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'Slum of the future' fear for Bay
By Mark Hannaby
BBC News



Cardiff Bay could become a "slum of the future" because of overdevelopment a leading academic has warned.

The building of large numbers of flats in the area with poor planning of vital amenities was to blame, said Urban Design Professor John Punter.

Labour AM for Cardiff South and Penarth Lorraine Barrett added there was lack of community in the area which could lead to a "ghost town feel".

Cardiff Council is due to give its response later.

Prof Punter from Cardiff University told the BBC's Politics Show: "There are an enormous number of apartments in the Bay at the moment which are unlet and unoccupied.

"We know we've been building something like 1,250 apartments a year. I would suggest that probably one third to one half of those are unoccupied.

"I think some of them could be the slums of the future, especially the ones which are more remote, more poorly designed."



Thousands of flats have been built in the area in recent years

He said the empty properties worked against a sense of community and added that amenities vital to any built up area had not been properly planned with people having to commute to access services.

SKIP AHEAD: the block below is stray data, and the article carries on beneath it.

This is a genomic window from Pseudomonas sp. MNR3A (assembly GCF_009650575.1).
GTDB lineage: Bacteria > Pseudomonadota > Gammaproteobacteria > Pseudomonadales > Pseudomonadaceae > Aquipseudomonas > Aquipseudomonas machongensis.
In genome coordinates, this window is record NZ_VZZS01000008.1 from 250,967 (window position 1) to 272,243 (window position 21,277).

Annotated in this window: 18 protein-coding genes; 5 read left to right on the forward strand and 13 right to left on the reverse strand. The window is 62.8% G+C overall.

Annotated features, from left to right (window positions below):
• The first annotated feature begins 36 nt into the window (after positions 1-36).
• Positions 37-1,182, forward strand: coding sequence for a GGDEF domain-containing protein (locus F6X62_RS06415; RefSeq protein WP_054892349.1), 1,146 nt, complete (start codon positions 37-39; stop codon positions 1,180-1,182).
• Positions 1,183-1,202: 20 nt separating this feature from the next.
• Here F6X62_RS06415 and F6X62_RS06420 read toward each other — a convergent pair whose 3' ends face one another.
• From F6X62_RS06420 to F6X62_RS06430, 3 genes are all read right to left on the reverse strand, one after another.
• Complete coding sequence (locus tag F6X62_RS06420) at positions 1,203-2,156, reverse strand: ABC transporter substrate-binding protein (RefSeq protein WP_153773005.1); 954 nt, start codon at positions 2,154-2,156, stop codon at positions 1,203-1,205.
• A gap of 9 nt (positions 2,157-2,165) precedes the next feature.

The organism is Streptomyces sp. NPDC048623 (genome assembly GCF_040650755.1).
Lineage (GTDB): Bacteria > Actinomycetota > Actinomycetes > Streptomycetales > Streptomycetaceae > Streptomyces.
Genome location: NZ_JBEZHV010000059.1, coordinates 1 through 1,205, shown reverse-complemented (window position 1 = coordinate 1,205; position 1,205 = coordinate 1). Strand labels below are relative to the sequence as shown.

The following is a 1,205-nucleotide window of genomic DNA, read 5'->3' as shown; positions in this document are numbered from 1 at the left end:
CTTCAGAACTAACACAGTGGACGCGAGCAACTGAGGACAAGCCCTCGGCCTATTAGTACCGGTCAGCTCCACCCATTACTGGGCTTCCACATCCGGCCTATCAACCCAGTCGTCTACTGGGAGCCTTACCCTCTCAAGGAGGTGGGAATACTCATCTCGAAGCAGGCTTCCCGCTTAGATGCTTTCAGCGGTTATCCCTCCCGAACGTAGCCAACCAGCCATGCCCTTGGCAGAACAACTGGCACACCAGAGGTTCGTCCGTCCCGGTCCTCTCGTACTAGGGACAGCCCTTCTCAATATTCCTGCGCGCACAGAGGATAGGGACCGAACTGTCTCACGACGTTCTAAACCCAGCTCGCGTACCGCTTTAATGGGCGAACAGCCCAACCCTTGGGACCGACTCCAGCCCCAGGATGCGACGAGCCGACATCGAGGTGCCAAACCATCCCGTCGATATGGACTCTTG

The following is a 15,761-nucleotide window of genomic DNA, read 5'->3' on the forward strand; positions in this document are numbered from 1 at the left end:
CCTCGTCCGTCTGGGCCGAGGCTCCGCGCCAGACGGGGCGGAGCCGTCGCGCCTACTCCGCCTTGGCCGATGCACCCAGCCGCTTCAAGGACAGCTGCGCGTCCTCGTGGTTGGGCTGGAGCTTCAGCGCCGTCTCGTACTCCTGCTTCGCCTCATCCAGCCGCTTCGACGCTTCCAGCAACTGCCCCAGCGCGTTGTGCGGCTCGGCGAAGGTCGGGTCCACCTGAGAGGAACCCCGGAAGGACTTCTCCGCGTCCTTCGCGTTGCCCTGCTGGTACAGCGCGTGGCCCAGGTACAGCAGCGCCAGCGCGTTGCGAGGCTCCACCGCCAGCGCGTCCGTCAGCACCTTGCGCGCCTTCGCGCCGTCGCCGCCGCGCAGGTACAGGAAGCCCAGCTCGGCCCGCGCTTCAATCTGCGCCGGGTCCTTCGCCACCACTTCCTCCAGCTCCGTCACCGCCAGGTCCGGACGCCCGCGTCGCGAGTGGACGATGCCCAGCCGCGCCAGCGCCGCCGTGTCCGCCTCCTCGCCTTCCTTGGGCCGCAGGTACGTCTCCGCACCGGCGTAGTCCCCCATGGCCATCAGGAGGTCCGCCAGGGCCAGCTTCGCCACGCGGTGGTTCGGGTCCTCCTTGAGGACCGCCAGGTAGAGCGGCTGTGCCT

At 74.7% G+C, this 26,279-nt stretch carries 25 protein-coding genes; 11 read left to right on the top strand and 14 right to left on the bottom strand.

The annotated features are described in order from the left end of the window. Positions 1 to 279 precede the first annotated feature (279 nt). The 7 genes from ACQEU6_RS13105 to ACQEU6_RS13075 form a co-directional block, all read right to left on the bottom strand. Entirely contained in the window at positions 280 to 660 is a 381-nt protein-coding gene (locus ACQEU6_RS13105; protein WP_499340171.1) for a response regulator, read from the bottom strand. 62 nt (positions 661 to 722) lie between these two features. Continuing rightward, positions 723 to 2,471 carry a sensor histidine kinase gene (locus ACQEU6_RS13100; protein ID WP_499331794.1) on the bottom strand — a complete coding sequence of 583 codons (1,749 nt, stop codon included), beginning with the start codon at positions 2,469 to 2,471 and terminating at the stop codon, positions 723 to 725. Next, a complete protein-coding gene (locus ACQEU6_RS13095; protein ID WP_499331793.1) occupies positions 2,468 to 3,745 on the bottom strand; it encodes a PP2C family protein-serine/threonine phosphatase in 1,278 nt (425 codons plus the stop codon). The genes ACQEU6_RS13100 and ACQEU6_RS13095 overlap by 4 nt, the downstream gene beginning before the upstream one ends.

He also criticised that much of the accommodation was not affordable housing and was not ideal to families, despite 4,500 families in Cardiff being on housing waiting lists.

Lorraine Barrett AM agreed with his findings.

She said: "I've got real concerns about no community being built up over the years and I think that can bring with it that sort of ghost town sort of feel."

It is feared the value and condition of the unoccupied flats will decline and the absence of amenities and sense of community will lead to the area becoming a place where social problems do proliferate.


There are worries flats will remain empty

Ms Barrett said: "I'm concerned that when you've got empty properties, the landlords may well just rent them out to a wide range of people who may not be suited to that type of living.

"I think we could be storing up some social problems for the future."

Cardiff Bay has seen massive investment over the last decade with the area being transformed from an industrial docklands landscape into a cosmopolitan tourist area with numerous bars and restaurants.

The Welsh assembly building and Wales Millennium Centre have recently opened in the area and the International Sports Village which is under construction.

Along with it, thousands of apartments have been built.

But in recent months, falling property values in the area have become problematic with some reporting difficulty in selling or sustaining huge losses.

But some developers remain confident that, once current economic gloom lifts, Cardiff Bay will grow and prosper.

Chris Hamilton is managing director of the Bay Pointe development, a plan to build Wales' tallest development in Cardiff Bay's Sports Village.

Mr Hamilton said: "I think Cardiff Bay was a blot on the landscape in the past.

"It is certainly not going to be in the future."